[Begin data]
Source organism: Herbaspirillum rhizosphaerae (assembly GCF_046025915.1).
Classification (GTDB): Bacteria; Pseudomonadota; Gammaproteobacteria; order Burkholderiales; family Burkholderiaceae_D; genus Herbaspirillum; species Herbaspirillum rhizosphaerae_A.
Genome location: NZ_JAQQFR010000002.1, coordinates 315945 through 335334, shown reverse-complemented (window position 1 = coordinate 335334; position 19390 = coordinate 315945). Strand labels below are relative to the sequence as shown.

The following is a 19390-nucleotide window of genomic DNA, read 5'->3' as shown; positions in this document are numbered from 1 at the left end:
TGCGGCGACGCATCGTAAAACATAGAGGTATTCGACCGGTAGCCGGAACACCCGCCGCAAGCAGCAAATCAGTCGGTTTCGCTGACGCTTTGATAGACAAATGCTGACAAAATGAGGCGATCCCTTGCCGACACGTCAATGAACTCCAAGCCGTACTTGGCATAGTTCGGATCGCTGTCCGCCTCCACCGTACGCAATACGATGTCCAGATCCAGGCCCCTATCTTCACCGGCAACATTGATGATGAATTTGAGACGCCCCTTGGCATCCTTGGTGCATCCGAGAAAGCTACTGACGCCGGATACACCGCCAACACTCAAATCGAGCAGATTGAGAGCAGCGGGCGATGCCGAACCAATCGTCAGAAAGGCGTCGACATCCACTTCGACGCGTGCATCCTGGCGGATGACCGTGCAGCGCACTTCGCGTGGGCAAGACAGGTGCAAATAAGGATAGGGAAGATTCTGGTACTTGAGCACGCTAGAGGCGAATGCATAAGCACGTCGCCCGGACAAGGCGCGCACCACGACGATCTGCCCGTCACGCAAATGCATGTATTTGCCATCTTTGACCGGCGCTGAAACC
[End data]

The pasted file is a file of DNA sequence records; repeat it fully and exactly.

Source organism: Herbaspirillum rhizosphaerae (assembly GCF_046025915.1).
Classification (GTDB): Bacteria; Pseudomonadota; Gammaproteobacteria; order Burkholderiales; family Burkholderiaceae_D; genus Herbaspirillum; species Herbaspirillum rhizosphaerae_A.
Genome location: NZ_JAQQFR010000002.1, coordinates 315945 through 335334, shown reverse-complemented (window position 1 = coordinate 335334; position 19390 = coordinate 315945). Strand labels below are relative to the sequence as shown.

The following is a 19390-nucleotide window of genomic DNA, read 5'->3' as shown; positions in this document are numbered from 1 at the left end:
TGCGGCGACGCATCGTAAAACATAGAGGTATTCGACCGGTAGCCGGAACACCCGCCGCAAGCAGCAAATCAGTCGGTTTCGCTGACGCTTTGATAGACAAATGCTGACAAAATGAGGCGATCCCTTGCCGACACGTCAATGAACTCCAAGCCGTACTTGGCATAGTTCGGATCGCTGTCCGCCTCCACCGTACGCAATACGATGTCCAGATCCAGGCCCCTATCTTCACCGGCAACATTGATGATGAATTTGAGACGCCCCTTGGCATCCTTGGTGCATCCGAGAAAGCTACTGACGCCGGATACACCGCCAACACTCAAATCGAGCAGATTGAGAGCAGCGGGCGATGCCGAACCAATCGTCAGAAAGGCGTCGACATCCACTTCGACGCGTGCATCCTGGCGGATGACCGTGCAGCGCACTTCGCGTGGGCAAGACAGGTGCAAATAAGGATAGGGAAGATTCTGGTACTTGAGCACGCTAGAGGCGAATGCATAAGCACGTCGCCCGGACAAGGCGCGCACCACGACGATCTGCCCGTCACGCAAATGCATGTATTTGCCATCTTTGACCGGCGCTGAAACC